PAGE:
"Today, I, as a lesbian, am not allowed to enjoy the same rights, to marry my life partner because of societal taboos, homophobia fears against same-sex marriage that are untenable today," Baldwin said.
Gold added, "Too often at the intersection of faith and politics we find discrimination. We want to open up the conversation and remind people of the history of this country of discrimination, often time at its core, people found religious beliefs. Those religious beliefs cannot dictate civil law."
Alexander Robinson, executive director of the National Black Justice Coalition, read a statement from the NAACP Legal Defense Fund. It argued, "The basic 14th Amendment principles that apply to Loving should be applied to any state effort to deny any person the right to marry the person he or she loves."
In a video created by the coalition, NAACP Chairman Julian Bond said, "Marriage is a civil ceremony that apportions some rights and responsibilities to both parties. I ought not be denied that simply because of someone else's religious bigotry."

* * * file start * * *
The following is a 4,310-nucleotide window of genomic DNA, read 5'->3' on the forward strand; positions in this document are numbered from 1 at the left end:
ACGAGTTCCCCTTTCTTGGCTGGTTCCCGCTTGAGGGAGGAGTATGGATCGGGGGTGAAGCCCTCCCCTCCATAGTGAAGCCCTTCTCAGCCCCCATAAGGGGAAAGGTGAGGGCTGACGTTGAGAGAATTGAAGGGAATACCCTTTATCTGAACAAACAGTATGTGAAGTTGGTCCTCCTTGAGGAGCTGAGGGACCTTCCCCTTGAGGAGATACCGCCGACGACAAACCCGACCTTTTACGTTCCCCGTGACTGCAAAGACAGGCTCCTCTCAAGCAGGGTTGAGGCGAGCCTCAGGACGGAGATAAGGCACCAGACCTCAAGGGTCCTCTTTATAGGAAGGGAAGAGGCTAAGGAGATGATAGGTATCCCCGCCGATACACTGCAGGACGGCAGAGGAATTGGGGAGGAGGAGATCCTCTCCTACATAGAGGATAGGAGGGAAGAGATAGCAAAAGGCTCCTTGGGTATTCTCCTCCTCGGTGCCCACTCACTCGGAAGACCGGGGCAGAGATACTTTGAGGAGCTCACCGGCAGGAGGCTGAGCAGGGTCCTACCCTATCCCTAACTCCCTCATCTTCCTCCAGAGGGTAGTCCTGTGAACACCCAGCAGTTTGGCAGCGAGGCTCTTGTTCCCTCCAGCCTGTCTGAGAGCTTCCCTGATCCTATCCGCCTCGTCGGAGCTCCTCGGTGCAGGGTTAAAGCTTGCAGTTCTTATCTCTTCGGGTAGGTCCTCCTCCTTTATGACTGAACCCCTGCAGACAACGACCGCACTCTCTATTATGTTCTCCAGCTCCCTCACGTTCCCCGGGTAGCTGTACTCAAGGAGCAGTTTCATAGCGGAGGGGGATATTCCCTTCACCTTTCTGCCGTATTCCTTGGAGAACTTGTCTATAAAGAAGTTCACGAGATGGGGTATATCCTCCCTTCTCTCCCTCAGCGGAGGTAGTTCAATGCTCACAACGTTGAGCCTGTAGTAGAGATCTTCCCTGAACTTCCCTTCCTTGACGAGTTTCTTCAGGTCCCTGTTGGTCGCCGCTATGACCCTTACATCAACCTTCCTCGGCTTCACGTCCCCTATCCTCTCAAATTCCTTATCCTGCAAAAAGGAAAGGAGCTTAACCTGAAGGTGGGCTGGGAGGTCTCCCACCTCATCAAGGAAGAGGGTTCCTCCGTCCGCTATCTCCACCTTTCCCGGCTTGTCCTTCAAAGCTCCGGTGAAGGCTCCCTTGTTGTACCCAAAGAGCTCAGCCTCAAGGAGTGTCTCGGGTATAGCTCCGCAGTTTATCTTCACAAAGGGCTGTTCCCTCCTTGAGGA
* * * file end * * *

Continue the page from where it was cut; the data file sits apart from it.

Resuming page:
"If for some reason you don't want me to marry in your church, that's okay, it's your church. But don't bring your religious bigotry into city hall. Everyone has a right to marry the person of their choice," Bond said in the video.
Jon Davidson, legal director of the Lambda Legal Defense and Education Fund, reminded those in attendance that it often takes failure â€“ courts in 14 states had rejected a challenge to interracial marriage laws prior to the Loving decision â€“ but advocates kept pressing "until the arguments against the freedom to marry the person of one's choice were recognized as unworthy of our great nation."
"Equality doesn't just happen," Davidson said. "Equality can become a reality, rather than just a dream, only through the efforts of many."
Evan Wolfson, the founder of Freedom to Marry, said, "America is involved in a civil rights conversation right now across kitchen tables, courts, and legislatures as people grapple with the questions we have addressed here today. It begins with understanding that real people's lives are at stake."
The three-minute video can be seen at http://www.youtube.com/NCBJDC.